Lab Director of Programs Michael Skaggs was recently interviewed for a story on Religion Unplugged covering the burgeoning field of animal chaplaincy. Also interviewed was Lab webinar guest Rev. Sarah Bowen, author of Sacred Sendoffs. Read “Animal Chaplaincy Has Become A Growing Profession” by Andrea Cooper in full here. An excerpt follows:
Never heard of this emerging discipline? You’ve got company.
According to a recent Gallup survey commissioned by Chaplaincy Innovation Lab at Brandeis University, 1 in 4 Americans have received support from a chaplain. Yet few respondents mentioned animal chaplaincy. The field “is still in its very early days,” said Michael Skaggs, director of programs for the Chaplaincy Innovation Lab.
The specialty is not the same as therapy. Animal chaplains typically describe their work as “companioning” rather than “counseling.” They listen and help make meaning from a loss or challenging event. Their work addresses the human spirit instead of mental health.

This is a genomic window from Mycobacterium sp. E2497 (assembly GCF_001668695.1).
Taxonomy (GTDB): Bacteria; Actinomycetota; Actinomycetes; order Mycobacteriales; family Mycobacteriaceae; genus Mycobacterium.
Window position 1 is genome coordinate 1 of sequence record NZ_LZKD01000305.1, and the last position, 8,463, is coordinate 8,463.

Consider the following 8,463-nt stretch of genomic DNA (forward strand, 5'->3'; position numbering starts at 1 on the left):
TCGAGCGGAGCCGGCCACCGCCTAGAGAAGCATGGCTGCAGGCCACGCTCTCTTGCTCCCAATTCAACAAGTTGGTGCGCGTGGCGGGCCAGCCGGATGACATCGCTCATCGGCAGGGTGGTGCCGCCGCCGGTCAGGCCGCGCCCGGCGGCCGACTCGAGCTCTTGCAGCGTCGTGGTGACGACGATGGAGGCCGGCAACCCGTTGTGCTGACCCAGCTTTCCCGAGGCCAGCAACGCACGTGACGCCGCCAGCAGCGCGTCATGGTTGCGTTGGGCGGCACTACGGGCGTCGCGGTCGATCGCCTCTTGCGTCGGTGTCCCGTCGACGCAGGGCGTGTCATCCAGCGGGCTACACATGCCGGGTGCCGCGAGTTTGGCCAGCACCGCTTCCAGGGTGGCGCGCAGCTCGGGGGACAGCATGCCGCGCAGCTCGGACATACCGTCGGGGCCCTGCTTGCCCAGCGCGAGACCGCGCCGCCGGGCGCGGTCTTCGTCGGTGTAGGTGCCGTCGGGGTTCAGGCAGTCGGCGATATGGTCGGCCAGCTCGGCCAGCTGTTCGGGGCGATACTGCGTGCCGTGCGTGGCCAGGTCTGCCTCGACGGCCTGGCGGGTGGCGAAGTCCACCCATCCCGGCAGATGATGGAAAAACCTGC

You don’t have to be religious to seek out an animal chaplain. They serve people of any or no religious background, including atheist, agnostic, spiritual but not religious, and pluralistic. In general, “chaplains have to be deeply grounded in their own tradition, whatever it is. They have to know where they stand, who they are,” Skaggs said. “But then, when they come into the encounter with the person, that grounding has to be invisible.”